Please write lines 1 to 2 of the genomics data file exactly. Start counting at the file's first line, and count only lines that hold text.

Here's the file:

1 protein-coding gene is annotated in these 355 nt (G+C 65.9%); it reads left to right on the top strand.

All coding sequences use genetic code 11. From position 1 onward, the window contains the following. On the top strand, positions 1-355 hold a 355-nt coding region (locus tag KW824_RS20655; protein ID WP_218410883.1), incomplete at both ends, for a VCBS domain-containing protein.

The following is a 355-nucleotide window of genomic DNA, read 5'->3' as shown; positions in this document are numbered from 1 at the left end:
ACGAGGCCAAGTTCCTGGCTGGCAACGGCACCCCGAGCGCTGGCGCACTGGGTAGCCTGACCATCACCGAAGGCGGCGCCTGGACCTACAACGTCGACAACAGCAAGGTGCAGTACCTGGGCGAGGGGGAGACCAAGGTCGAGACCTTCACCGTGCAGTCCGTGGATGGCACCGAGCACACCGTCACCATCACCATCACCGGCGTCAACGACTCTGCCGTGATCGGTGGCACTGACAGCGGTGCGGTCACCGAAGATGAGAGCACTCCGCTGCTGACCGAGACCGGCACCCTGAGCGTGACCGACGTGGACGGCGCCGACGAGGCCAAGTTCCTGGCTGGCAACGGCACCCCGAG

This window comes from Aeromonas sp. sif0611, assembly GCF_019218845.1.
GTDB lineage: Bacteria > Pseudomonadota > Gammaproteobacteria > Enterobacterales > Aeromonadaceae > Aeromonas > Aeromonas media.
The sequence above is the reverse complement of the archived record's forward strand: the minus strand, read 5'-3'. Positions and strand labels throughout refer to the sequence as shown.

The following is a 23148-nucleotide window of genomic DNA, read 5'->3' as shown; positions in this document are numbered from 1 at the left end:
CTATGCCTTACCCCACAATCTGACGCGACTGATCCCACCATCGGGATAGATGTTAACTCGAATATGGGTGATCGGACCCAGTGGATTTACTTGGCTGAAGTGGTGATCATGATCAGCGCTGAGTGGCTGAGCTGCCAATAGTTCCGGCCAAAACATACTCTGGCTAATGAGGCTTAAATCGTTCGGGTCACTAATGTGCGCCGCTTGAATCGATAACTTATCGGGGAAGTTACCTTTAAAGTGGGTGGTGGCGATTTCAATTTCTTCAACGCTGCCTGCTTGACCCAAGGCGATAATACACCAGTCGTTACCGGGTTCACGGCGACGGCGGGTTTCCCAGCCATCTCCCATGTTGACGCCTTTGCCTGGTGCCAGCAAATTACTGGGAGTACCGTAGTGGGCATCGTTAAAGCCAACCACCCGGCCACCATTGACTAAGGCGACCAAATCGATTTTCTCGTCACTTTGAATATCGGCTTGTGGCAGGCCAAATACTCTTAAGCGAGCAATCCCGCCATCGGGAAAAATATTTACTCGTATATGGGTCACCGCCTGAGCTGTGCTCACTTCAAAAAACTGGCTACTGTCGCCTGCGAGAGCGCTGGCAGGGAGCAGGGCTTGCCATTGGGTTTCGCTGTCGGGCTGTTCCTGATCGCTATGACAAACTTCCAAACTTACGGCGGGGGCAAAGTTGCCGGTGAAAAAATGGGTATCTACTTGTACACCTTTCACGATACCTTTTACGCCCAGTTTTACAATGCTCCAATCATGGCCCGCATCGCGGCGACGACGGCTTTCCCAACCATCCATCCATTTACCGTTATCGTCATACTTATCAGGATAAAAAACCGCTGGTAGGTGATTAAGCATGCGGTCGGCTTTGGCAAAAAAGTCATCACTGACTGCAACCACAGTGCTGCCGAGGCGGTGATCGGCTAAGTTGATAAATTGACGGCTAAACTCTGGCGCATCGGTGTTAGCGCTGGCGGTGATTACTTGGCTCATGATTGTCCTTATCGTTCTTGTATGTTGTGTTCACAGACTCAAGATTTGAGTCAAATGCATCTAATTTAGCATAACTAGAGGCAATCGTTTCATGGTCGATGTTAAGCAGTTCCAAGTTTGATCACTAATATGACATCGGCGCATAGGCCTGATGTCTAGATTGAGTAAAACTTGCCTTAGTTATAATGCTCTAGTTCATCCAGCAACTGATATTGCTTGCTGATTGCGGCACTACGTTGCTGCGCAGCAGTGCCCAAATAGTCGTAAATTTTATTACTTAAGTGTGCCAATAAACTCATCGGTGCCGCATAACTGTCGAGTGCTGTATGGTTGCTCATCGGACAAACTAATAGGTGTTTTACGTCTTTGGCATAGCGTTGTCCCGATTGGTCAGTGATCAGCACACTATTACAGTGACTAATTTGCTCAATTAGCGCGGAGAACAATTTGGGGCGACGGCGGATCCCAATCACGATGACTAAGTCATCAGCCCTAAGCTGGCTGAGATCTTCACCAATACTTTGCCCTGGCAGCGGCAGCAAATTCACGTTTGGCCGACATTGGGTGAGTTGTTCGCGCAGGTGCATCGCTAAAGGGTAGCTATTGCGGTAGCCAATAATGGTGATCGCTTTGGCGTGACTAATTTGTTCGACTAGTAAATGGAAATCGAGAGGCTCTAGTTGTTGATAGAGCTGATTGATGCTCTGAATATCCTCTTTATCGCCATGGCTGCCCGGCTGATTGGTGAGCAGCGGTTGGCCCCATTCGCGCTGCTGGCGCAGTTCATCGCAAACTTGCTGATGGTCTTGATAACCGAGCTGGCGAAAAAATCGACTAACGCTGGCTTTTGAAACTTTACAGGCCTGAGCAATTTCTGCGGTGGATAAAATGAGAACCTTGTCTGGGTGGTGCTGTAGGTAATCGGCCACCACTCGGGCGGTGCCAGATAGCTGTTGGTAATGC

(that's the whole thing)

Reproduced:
1 protein-coding gene is annotated in these 355 nt (G+C 65.9%); it reads left to right on the top strand.

All coding sequences use genetic code 11. From position 1 onward, the window contains the following. On the top strand, positions 1-355 hold a 355-nt coding region (locus tag KW824_RS20655; protein ID WP_218410883.1), incomplete at both ends, for a VCBS domain-containing protein.